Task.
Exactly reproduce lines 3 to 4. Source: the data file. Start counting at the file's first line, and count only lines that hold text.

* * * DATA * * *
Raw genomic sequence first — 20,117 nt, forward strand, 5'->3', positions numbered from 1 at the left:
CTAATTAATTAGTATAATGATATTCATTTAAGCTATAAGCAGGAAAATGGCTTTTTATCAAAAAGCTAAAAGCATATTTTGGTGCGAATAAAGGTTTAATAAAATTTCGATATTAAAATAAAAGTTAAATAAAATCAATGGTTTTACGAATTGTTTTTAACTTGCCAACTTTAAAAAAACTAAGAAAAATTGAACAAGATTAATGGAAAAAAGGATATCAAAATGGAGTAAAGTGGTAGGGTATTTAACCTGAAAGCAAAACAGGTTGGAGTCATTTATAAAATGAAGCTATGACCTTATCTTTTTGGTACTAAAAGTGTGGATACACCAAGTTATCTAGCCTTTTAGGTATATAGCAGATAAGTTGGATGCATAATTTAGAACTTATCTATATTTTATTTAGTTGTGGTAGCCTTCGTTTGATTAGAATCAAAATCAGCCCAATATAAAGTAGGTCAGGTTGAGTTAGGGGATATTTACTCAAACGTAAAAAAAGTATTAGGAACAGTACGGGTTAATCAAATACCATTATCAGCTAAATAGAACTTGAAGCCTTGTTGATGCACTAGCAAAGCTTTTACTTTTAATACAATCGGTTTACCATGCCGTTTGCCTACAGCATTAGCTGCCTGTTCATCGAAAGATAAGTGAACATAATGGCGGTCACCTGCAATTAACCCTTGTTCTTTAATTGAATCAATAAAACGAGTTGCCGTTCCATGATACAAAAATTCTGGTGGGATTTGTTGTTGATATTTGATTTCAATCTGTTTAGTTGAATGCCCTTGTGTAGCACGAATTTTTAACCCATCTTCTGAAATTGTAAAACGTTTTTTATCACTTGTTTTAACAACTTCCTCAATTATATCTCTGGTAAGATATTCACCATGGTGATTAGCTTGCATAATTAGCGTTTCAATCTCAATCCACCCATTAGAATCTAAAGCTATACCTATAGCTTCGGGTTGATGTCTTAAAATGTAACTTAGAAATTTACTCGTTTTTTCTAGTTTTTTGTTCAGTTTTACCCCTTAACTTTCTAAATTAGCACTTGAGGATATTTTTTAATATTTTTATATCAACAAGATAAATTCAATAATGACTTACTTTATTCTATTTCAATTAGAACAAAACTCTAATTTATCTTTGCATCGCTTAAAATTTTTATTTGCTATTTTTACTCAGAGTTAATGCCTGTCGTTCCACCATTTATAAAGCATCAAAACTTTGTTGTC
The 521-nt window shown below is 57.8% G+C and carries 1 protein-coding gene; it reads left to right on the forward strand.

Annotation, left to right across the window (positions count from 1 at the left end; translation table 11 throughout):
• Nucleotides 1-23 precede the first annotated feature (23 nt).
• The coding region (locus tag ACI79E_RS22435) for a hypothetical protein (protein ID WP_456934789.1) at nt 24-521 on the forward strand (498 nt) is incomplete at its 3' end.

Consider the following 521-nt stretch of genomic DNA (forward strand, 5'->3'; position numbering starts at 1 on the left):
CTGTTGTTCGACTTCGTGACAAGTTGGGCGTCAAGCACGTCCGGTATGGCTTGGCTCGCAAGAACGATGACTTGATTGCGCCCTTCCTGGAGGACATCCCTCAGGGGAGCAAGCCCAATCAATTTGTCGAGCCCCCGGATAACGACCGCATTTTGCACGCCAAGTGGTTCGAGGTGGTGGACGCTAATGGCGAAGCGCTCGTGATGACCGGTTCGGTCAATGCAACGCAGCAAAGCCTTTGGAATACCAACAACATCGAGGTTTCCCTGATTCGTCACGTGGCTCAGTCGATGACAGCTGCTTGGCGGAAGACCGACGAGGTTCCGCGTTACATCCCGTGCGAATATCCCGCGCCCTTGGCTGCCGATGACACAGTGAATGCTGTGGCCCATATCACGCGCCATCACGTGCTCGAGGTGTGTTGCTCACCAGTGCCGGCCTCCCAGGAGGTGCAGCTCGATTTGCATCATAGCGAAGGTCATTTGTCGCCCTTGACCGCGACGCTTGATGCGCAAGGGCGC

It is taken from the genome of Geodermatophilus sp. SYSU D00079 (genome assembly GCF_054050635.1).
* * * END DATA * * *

The 521-nt window shown below is 57.8% G+C and carries 1 protein-coding gene; it reads left to right on the forward strand.

Annotation, left to right across the window (positions count from 1 at the left end; translation table 11 throughout):